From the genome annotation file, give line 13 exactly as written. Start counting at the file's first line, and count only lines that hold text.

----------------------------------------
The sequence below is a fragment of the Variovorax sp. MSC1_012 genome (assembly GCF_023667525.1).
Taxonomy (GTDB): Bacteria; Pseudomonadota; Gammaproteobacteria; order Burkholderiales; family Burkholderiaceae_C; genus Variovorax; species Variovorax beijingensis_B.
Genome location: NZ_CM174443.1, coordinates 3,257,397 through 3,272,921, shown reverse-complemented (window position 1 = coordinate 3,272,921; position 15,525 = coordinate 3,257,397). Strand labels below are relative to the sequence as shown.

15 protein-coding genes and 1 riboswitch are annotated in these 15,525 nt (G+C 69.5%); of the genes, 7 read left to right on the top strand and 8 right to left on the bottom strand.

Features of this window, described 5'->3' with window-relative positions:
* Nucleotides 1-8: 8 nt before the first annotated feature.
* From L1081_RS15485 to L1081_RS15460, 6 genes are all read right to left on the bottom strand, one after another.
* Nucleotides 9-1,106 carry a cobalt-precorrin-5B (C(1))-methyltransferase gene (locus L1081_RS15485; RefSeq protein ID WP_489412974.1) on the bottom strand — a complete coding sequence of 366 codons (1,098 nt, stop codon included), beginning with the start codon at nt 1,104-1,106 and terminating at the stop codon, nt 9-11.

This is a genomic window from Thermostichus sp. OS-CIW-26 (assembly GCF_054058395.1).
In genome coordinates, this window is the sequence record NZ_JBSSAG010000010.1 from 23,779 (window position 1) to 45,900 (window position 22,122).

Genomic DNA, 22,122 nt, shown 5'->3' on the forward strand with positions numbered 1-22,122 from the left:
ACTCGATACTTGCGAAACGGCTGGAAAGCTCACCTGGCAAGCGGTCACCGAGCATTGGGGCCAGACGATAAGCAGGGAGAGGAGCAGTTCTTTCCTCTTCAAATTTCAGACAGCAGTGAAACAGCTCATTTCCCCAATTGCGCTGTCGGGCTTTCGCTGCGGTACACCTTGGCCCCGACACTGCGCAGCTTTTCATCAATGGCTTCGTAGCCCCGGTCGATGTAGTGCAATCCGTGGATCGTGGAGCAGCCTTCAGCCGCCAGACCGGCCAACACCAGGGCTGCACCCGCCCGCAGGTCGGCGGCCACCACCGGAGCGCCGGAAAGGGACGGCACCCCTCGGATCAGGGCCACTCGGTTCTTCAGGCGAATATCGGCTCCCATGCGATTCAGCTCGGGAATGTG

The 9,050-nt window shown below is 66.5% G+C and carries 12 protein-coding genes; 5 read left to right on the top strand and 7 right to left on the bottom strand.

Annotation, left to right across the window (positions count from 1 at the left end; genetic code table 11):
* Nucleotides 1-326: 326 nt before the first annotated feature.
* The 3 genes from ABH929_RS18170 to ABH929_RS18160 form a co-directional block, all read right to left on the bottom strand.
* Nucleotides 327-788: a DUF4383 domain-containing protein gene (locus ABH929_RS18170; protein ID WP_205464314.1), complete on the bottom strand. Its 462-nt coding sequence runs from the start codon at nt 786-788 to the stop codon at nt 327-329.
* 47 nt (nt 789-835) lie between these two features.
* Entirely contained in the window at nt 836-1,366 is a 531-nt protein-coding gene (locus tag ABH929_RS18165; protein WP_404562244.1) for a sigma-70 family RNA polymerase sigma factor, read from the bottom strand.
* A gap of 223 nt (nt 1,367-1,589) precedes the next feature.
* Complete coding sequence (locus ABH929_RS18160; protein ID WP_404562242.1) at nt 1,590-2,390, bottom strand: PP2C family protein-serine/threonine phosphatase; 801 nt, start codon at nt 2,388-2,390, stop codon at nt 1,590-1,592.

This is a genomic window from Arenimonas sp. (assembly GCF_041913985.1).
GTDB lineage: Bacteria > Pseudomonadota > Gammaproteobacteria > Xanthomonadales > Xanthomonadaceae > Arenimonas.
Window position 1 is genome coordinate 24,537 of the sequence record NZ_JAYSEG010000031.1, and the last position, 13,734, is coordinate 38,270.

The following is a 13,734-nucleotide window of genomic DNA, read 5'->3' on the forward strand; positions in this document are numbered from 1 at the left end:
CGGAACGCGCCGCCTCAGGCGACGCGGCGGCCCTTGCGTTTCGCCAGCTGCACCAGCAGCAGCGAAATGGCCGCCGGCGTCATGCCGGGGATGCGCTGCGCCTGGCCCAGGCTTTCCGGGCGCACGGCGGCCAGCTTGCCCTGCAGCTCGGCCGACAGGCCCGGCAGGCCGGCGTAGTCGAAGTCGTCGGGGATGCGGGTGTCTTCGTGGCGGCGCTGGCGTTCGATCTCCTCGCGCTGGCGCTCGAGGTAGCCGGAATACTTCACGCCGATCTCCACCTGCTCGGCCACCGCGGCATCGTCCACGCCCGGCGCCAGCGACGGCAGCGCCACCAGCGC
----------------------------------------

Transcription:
The 9,050-nt window shown below is 66.5% G+C and carries 12 protein-coding genes; 5 read left to right on the top strand and 7 right to left on the bottom strand.